By Amy Rea
If you’ve ever picked up a copy of City Pages, the Star Tribune, or Vita.MN and seen some distinctive illustrations that include whimsical, not-quite-to-scale maps, you’ve probably seen the work of Kevin Cannon (www.kevincannon.org). Cannon is an artist who was tapped by City Pages to create a map of the Twin Cities’ rock ‘n’ roll landmarks, including places like First Avenue, the Electric Fetus, and the Turf Club. That was in 2007, and today he frequently does maps for various publications and for private collectors (he’ll do custom pieces around favorite intersections).
It’s a logical career trajectory for someone who knew he wanted to be an artist at a very young age. “I grew up in St. Louis Park, and I was always the artist in school,” he said. The City Pages commission is what sent him down a new path. “I’d never done a piece like that before, which is why I took it,” he said. “I wouldn’t have, if I’d known how long it would take!”
That’s because the maps require much more than the artwork, which itself can take a few days. The research can take much longer. He’s also done “history” maps, including a map of Willie Nelson’s Texas and of Hiram Bingham’s 1911 discover of Machu Picchu, and the research there can take considerably longer. “It can take forever, doing library and Google history research, lots of nights and weekends,” Cannon said.
Nights and weekends, because he also has a day job: He and Zander Cannon (no relation) are the founders of Big Time Attic, a cartooning company. Among the projects he’s worked on are educational comics covering heady topics like genetics, evolution, and paleontology. For these, another person does the writing, but visual research still needs to be done.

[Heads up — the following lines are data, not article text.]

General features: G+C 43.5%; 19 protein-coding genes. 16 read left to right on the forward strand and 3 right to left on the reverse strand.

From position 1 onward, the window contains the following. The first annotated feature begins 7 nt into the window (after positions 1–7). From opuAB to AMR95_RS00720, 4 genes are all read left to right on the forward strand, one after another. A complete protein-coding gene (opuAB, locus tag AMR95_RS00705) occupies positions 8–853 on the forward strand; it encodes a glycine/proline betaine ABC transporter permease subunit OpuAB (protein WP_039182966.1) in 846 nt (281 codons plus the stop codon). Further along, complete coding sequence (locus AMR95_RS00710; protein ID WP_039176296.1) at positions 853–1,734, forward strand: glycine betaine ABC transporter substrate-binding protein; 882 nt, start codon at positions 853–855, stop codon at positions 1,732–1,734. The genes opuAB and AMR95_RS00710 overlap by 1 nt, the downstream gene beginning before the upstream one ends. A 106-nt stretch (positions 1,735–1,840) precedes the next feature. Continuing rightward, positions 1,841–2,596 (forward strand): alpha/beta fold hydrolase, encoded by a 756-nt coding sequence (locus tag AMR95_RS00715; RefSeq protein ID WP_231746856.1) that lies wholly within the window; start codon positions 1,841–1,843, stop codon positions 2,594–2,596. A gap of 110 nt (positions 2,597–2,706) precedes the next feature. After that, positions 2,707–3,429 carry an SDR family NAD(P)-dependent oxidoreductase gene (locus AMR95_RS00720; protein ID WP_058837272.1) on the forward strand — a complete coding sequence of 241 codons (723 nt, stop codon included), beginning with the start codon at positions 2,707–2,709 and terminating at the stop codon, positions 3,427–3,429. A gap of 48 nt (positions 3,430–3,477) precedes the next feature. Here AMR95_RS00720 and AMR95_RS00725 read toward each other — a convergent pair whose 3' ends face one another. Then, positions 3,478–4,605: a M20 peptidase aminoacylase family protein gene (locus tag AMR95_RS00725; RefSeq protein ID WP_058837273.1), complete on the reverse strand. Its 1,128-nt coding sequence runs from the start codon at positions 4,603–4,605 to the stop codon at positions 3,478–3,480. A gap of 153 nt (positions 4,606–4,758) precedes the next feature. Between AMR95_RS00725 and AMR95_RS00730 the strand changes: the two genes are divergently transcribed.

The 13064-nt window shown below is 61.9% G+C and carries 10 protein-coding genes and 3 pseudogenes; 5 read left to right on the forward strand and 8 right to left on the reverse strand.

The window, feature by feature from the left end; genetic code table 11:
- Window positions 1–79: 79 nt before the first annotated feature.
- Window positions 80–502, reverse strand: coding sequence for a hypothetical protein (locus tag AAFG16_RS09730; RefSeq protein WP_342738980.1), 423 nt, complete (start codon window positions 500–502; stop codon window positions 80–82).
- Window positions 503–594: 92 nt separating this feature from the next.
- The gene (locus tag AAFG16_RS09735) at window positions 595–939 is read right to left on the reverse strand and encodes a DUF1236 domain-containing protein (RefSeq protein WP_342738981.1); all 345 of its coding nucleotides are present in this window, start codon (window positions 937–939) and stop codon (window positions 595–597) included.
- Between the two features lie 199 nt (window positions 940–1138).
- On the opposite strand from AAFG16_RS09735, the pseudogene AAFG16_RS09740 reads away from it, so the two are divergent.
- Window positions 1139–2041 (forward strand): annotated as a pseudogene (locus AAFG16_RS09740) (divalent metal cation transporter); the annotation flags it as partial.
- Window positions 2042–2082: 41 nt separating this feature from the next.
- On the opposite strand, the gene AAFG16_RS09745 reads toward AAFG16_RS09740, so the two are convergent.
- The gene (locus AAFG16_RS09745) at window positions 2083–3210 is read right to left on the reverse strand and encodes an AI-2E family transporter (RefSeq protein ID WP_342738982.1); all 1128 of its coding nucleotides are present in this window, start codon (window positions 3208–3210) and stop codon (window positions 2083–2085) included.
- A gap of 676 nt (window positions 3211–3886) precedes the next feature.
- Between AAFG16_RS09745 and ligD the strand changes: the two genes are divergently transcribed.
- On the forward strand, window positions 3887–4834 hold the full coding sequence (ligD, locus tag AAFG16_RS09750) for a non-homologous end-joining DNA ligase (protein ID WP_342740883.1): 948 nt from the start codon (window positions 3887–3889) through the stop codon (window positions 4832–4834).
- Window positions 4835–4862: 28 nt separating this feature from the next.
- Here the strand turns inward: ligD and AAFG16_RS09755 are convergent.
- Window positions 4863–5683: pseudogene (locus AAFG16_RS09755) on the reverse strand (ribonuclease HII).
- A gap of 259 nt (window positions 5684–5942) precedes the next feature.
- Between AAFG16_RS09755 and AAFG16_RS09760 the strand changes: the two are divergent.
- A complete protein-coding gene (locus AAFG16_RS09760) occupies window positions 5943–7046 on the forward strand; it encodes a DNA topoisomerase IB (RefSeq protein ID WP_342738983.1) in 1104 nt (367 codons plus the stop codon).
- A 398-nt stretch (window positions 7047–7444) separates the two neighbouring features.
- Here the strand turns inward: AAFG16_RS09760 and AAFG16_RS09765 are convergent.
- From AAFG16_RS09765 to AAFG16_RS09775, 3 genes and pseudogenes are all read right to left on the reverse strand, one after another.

He’s also benefited from his involvement with the Minnesota cartooning community, which is active and supportive. “There’s a group called the Cartoonist Conspiracy Group,” he said. “They meet monthly, have art shows. They also periodically have a 24-hour comics day, where we get together and draw one page of comics per hour for 24 hours. It’s exciting-slash-terrifying.”
A friend dared him to do one of these marathons each month for a year. He took up the challenge, and the result was Far Arden, a graphic novel about an embittered old Arctic pirate that was published in 2009, followed by the sequel Crater XV. He’d like to pursue more projects of his own like this, but he’s had other collaborative projects that have taken up his time, including doing the artwork for The Cartoon Introduction to Philosophy, authored by Michael F. Patton and just published in April of this year, and doing the artwork for Take a Shower, Show Up on Time, and Don’t Steal Anything, a book authored by KDWB-radio’s Dave Ryan. “The writing [on the latter book] is really funny,” Cannon said. “It’s about Ryan’s life experiences, like getting advice from a salty uncle—the straight dope.”
When asked if he ever felt tempted to head out to the East Coast to pursue other publishing opportunities, Cannon said, “I lived in NYC for a few months after graduation, where I was overwhelmed and instantly broke. Everything here in Minnesota is so accessible—I work with local and national publishers, I have side projects like doing chalkboard illustrations for Indeed Brewing. it’s a great community here, an embracing community.”
A community that is fortunate to have such a vocal and talented supporter in its midst.